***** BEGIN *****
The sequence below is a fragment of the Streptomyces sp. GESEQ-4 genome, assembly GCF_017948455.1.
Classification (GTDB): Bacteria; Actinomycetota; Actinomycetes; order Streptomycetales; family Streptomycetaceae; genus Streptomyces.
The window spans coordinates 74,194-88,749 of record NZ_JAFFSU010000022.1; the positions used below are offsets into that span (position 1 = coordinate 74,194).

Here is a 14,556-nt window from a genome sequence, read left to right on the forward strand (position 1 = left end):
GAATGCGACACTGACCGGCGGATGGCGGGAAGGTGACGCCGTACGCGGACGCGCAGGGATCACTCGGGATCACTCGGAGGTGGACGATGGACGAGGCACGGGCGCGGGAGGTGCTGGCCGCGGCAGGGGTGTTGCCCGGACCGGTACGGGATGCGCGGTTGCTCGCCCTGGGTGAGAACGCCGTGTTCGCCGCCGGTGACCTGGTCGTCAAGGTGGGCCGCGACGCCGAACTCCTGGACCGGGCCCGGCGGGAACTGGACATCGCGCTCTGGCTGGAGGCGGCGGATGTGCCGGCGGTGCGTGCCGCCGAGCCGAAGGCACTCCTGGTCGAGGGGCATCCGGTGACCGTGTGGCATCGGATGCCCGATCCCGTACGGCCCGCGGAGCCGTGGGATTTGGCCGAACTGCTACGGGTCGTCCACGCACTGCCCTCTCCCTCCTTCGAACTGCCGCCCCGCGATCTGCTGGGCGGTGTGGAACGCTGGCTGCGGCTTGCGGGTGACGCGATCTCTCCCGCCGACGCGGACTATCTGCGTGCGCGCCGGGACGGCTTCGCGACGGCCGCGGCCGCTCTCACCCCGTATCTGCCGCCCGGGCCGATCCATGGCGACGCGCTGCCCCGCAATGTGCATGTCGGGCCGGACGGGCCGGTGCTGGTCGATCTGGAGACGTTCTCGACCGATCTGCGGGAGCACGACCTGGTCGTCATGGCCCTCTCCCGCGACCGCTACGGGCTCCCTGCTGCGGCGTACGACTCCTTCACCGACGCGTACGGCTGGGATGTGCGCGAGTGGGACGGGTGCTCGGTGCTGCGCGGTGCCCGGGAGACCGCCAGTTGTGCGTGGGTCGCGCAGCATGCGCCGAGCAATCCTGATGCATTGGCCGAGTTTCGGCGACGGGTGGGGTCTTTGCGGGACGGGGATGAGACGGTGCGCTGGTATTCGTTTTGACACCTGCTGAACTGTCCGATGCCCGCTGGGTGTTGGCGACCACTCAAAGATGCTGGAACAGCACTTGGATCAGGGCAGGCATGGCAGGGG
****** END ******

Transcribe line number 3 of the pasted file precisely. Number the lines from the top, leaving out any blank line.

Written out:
The window spans coordinates 74,194-88,749 of record NZ_JAFFSU010000022.1; the positions used below are offsets into that span (position 1 = coordinate 74,194).